VITAMIN D TOXICITY (VDT): IT IS AN EXTREMELY RARE OCCURRENCE
In the past, possible Vitamin D Toxicity was cited as the reason not to supplement above 400 IU daily. More Recently in the UK, official sources cite 4,000 IU daily as the upper safe dose. In the USA official sources (the US Institute of Medicine) suggest no more than 10,000 IU daily will avoid risk of VDT……….
The three physician authors of this report have between them some 120 years of patient-facing experience. In that time, collectively, just one single case of Vitamin D toxicity was encountered - in a patient who had been taking 20,000 IU per day over many years.
Putting it into context, by comparison with severe vaccine side-effects, VDT occurrence is less than negligible.
It should be emphasised that, apart from individuals with rare clinical conditions, e.g. sarcoid or other granulomatous diseases; renal issues; etc., a daily supplementation level of 4,000 IU (or equivalent at weekly or monthly intervals) is perfectly safe, as are short-term higher daily doses, as discussed in the COVID-19 Exit Strategy Report, in order to achieve ‘Sufficiency’, then followed on by daily 4,000 IU.
Unfortunately, as indicated earlier, ‘officialdom’ presents an unhelpful, and unnecessary confusing picture. In the 2016 UK SACN (Scientific Advisory Committee on Nutrition) Report, ‘Vitamin D and Health’ a daily dose of 400 IU is recommended, with 1,000 IU as the upper limit. In the same report, ‘Europe’ is reported to have 4,000 IU as its upper limit; and the US Institute of Medicine is reported to state “based on the available data it unlikely that symptoms of toxicity would be observed at daily vitamin D intakes below 250 µg/(10,000 IU)”. More recently, the NHS website https://www.nhs.uk/conditions/vitamins-and-minerals/vitamin-d/ advises “Do not take more than 100 micrograms (4,000 units) of vitamin D a day as it could be harmful.”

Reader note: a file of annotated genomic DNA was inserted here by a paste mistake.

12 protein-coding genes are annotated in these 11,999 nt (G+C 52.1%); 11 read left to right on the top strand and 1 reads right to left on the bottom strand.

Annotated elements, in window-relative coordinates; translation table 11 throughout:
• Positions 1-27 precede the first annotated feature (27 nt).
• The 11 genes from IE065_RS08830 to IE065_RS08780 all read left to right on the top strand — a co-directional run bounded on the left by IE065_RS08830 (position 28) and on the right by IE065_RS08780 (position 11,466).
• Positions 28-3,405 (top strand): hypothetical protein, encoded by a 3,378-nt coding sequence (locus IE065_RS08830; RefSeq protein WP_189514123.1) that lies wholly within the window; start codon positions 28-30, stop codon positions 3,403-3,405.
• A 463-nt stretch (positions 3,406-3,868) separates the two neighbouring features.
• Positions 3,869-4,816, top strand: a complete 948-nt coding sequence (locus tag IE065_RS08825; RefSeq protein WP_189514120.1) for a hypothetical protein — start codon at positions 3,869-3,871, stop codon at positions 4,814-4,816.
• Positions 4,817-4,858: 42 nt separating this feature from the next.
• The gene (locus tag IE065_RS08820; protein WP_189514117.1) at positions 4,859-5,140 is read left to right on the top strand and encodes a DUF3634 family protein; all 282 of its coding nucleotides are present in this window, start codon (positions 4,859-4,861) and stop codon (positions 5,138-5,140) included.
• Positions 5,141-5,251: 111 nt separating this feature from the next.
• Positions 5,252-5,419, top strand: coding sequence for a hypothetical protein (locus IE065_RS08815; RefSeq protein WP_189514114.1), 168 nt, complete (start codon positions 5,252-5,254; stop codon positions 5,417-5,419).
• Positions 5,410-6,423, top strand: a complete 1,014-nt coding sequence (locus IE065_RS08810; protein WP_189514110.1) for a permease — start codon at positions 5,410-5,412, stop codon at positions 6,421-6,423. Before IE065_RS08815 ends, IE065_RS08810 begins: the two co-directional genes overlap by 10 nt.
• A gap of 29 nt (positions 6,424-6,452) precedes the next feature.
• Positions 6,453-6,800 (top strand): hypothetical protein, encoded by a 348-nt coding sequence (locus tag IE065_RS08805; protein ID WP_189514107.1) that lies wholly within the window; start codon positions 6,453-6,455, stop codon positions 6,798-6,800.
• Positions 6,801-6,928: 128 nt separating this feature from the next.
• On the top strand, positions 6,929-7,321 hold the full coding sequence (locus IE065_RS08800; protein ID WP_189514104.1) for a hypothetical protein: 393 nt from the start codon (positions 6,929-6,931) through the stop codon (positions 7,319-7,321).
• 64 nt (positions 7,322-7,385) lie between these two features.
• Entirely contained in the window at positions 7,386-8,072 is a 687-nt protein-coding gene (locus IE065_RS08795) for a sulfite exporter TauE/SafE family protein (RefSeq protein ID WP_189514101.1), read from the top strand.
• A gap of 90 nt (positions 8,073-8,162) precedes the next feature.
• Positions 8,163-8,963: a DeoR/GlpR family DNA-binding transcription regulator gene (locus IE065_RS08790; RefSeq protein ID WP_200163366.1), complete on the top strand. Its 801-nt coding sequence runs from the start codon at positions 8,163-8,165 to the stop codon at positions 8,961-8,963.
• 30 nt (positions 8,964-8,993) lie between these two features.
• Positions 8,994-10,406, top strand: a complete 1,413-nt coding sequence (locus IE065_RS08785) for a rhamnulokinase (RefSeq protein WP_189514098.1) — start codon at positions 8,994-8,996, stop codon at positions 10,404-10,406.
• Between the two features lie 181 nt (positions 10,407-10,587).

Having said that, a recent, major retrospective study investigating over 20,000 blood tests for the occurrence of VDT found only one case, illustrating how extremely rarely it occurs: Vitamin D Toxicity–A Clinical Perspective. Front. Endocrinol., Sept. 2018
A relevant extract from this report is given below:
In statements released over the last decade, the Institute of Medicine (IOM) (15) and the Endocrine Society (14) have both concluded that acute VDT is extremely rare in the literature, that serum 25(OH)D concentrations must exceed 150 ng/ml (375 nmol/l), and that other factors, such as calcium intake, may affect the risk of developing hypercalcemia and VDT. Regardless of additional risk factors for VDT, many studies provided evidence that vitamin D is probably one of the least toxic fat-soluble vitamins, much less toxic than vitamin A (4). Dudenkov et al. (2) researched more than 20,000 serum 25(OH)D measurements performed at the Mayo Clinic from 2002 to 2011 to determine the prevalence of VDT, demonstrated by the presence of hypercalcemia. The number of individuals with a serum 25(OH)D concentration >50 ng/ml (>75 nmol/l) had increased by 20 times during that period. However, relatively high 25(OH)D concentrations coincided with a normal serum calcium concentration. Only one patient, with a25(OH)D concentration of 364 ng/ml (910 nmol/l), was diagnosed with hypercalcemia. Pietras et al. (16) reported that healthy adults in a clinical setting, receiving 50,000 IU of vitamin D2 once every 2 weeks (equivalent to approximately 3,300 IU/day) for up to 6 years, maintained 25(OH)D concentrations of 40–60 ng/ml (100–150 nmol/l) without any evidence of VDT. Those findings were consistent with the observation by Ekwaru et al. (17) that Canadian adults who ingested up to 20,000 IU of vitamin D3per day had a significant increase of 25(OH)D concentrations, up to 60 ng/ml (150 nmol/l), but without any evidence of toxicity.